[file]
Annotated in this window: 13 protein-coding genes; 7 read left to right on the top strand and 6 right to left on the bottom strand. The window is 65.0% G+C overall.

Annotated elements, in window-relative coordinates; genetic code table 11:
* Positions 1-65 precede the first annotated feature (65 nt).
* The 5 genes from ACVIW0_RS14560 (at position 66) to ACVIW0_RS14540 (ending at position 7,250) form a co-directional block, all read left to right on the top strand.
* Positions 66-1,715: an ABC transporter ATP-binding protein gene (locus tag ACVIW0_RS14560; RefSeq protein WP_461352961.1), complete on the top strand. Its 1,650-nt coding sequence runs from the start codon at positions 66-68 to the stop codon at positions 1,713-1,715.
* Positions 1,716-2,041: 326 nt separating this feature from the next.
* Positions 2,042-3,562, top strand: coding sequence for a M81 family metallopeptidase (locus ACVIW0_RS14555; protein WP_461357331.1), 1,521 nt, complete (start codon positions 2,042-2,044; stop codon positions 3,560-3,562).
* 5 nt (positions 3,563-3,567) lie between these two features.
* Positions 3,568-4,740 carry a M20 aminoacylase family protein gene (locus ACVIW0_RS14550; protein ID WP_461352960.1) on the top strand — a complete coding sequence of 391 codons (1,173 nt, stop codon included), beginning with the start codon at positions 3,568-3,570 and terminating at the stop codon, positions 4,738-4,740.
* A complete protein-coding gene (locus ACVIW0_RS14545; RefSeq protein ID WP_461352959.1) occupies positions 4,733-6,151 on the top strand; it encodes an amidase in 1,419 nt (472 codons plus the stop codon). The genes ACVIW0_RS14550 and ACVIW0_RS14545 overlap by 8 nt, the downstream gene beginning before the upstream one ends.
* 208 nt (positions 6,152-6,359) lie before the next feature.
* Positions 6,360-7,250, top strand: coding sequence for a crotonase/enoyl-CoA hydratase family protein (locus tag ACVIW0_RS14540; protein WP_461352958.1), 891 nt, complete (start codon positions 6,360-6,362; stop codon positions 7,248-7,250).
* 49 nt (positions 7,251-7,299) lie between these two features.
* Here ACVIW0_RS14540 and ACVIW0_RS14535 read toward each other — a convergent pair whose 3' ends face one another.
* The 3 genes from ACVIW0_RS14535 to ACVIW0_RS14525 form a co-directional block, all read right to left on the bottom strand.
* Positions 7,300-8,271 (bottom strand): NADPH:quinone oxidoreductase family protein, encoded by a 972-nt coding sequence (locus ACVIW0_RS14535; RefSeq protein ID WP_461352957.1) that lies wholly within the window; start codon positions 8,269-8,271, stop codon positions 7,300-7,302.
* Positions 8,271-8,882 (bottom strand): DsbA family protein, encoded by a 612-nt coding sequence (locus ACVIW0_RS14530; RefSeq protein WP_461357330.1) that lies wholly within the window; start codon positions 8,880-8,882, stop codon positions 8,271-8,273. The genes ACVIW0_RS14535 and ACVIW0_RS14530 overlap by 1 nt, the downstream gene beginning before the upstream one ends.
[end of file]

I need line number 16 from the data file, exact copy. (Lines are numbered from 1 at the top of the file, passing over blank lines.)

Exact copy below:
* Positions 7,300-8,271 (bottom strand): NADPH:quinone oxidoreductase family protein, encoded by a 972-nt coding sequence (locus ACVIW0_RS14535; RefSeq protein ID WP_461352957.1) that lies wholly within the window; start codon positions 8,269-8,271, stop codon positions 7,300-7,302.